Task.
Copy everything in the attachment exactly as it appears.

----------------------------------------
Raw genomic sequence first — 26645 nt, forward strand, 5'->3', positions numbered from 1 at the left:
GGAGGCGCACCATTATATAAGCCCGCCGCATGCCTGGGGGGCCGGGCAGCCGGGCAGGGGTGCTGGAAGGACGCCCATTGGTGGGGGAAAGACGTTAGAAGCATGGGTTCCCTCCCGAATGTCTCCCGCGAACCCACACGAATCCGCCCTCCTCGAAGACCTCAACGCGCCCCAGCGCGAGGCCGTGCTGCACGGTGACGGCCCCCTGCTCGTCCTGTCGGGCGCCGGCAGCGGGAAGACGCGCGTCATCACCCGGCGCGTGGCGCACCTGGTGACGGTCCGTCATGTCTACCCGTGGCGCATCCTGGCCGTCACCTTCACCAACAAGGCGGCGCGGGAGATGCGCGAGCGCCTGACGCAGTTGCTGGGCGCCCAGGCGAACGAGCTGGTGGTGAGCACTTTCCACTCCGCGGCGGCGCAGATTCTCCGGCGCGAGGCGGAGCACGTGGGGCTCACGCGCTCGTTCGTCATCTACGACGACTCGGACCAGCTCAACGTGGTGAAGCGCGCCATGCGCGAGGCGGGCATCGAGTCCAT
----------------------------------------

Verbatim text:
Raw genomic sequence first — 26645 nt, forward strand, 5'->3', positions numbered from 1 at the left:
GGAGGCGCACCATTATATAAGCCCGCCGCATGCCTGGGGGGCCGGGCAGCCGGGCAGGGGTGCTGGAAGGACGCCCATTGGTGGGGGAAAGACGTTAGAAGCATGGGTTCCCTCCCGAATGTCTCCCGCGAACCCACACGAATCCGCCCTCCTCGAAGACCTCAACGCGCCCCAGCGCGAGGCCGTGCTGCACGGTGACGGCCCCCTGCTCGTCCTGTCGGGCGCCGGCAGCGGGAAGACGCGCGTCATCACCCGGCGCGTGGCGCACCTGGTGACGGTCCGTCATGTCTACCCGTGGCGCATCCTGGCCGTCACCTTCACCAACAAGGCGGCGCGGGAGATGCGCGAGCGCCTGACGCAGTTGCTGGGCGCCCAGGCGAACGAGCTGGTGGTGAGCACTTTCCACTCCGCGGCGGCGCAGATTCTCCGGCGCGAGGCGGAGCACGTGGGGCTCACGCGCTCGTTCGTCATCTACGACGACTCGGACCAGCTCAACGTGGTGAAGCGCGCCATGCGCGAGGCGGGCATCGAGTCCAT